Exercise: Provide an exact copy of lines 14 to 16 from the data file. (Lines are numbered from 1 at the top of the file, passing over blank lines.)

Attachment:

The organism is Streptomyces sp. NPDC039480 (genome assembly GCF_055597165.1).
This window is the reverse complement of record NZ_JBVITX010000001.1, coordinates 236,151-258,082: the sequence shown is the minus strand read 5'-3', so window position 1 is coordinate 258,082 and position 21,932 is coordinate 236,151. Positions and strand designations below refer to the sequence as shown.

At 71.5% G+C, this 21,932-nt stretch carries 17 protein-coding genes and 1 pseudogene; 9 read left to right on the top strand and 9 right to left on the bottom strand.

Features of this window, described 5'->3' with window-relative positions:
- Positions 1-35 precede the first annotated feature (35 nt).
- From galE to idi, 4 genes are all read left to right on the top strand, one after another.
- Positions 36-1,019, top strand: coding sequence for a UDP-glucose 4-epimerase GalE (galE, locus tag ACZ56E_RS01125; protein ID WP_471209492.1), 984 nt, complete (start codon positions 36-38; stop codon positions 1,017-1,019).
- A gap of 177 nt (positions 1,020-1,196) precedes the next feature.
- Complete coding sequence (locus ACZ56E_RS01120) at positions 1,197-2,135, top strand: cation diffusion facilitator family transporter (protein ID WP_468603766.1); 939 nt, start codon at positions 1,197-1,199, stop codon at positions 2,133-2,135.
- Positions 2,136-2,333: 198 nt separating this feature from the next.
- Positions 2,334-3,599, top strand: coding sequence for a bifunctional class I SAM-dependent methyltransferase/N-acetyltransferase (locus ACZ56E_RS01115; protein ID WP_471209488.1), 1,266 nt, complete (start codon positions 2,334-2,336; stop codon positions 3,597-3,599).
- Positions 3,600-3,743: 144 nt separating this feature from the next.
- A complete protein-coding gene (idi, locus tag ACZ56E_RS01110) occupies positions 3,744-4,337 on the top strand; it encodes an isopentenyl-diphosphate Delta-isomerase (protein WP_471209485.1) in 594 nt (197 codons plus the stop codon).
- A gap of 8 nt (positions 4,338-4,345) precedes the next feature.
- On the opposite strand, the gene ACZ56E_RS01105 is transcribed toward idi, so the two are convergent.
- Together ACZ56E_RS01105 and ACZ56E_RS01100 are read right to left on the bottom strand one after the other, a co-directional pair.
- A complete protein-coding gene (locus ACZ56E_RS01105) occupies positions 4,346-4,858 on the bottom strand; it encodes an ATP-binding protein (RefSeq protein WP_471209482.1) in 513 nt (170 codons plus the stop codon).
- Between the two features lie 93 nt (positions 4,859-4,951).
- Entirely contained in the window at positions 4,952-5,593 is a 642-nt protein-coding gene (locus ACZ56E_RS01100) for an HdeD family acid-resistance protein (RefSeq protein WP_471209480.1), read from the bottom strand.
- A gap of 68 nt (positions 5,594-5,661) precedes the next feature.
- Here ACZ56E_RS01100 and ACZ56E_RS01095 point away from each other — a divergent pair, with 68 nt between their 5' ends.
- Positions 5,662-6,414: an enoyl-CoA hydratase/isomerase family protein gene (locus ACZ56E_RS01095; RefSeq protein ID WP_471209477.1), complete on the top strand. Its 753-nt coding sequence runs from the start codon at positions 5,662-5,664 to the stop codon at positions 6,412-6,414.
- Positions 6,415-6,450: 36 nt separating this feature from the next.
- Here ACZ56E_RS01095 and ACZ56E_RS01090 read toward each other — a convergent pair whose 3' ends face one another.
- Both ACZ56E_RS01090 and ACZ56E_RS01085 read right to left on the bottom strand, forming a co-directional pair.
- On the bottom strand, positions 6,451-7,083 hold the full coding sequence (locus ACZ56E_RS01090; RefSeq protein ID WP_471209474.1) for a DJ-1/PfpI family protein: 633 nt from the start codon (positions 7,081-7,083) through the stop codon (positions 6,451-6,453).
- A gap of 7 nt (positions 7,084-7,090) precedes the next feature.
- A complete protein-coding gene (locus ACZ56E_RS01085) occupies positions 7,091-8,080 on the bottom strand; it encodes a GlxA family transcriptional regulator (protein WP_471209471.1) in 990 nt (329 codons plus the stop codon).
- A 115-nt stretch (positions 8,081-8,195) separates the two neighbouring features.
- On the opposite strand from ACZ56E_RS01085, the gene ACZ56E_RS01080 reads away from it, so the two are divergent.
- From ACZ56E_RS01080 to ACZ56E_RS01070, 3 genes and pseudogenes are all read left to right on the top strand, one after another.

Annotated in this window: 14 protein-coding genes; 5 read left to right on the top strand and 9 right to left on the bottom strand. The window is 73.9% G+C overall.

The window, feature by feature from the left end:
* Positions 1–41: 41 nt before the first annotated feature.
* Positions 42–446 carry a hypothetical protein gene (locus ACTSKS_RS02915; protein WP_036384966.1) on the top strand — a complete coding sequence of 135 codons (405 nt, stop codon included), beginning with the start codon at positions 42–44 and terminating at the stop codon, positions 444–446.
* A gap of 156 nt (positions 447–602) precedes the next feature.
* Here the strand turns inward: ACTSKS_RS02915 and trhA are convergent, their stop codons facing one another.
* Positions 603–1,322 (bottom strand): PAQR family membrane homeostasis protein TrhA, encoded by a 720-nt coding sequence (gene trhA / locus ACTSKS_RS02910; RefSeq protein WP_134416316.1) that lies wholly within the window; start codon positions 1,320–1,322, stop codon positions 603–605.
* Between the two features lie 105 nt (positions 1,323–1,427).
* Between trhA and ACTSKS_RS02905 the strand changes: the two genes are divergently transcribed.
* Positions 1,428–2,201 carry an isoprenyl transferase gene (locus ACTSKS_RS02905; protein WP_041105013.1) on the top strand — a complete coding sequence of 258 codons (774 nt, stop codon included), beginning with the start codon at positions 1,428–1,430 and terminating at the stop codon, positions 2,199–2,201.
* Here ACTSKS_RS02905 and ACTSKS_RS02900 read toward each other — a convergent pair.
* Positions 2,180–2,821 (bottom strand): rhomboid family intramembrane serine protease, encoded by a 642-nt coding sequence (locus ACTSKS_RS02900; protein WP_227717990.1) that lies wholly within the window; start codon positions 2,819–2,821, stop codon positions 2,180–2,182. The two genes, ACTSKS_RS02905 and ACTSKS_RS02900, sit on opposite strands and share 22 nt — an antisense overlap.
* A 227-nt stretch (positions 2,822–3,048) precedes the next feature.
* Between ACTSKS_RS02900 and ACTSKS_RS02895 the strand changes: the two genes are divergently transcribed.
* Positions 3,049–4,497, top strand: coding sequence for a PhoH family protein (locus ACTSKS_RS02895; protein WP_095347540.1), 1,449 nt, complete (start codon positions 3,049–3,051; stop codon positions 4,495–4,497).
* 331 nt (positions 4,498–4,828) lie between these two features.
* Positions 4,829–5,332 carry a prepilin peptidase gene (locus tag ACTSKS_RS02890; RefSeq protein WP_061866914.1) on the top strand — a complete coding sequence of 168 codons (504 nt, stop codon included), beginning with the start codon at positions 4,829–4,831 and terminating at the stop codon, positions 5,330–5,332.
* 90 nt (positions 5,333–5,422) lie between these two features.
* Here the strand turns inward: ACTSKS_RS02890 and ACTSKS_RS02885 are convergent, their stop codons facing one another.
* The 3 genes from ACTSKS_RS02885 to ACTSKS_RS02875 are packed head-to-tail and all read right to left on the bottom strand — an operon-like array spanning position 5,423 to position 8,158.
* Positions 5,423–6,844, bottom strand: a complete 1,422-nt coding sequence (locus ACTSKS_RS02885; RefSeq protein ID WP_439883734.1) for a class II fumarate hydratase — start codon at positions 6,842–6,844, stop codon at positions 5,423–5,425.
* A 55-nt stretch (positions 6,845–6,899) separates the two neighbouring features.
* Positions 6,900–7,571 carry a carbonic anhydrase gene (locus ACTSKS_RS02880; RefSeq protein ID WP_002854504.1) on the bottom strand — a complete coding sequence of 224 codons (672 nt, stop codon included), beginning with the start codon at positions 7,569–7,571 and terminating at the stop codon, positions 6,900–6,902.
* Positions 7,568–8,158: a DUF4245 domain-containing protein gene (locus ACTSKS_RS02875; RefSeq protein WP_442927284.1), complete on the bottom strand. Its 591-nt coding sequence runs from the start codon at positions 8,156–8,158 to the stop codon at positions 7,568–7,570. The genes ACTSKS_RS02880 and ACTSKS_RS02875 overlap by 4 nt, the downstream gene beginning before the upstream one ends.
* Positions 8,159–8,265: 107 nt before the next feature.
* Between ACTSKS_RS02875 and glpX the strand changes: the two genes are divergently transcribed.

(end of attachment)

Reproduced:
- A gap of 8 nt (positions 4,338-4,345) precedes the next feature.
- On the opposite strand, the gene ACZ56E_RS01105 is transcribed toward idi, so the two are convergent.
- Together ACZ56E_RS01105 and ACZ56E_RS01100 are read right to left on the bottom strand one after the other, a co-directional pair.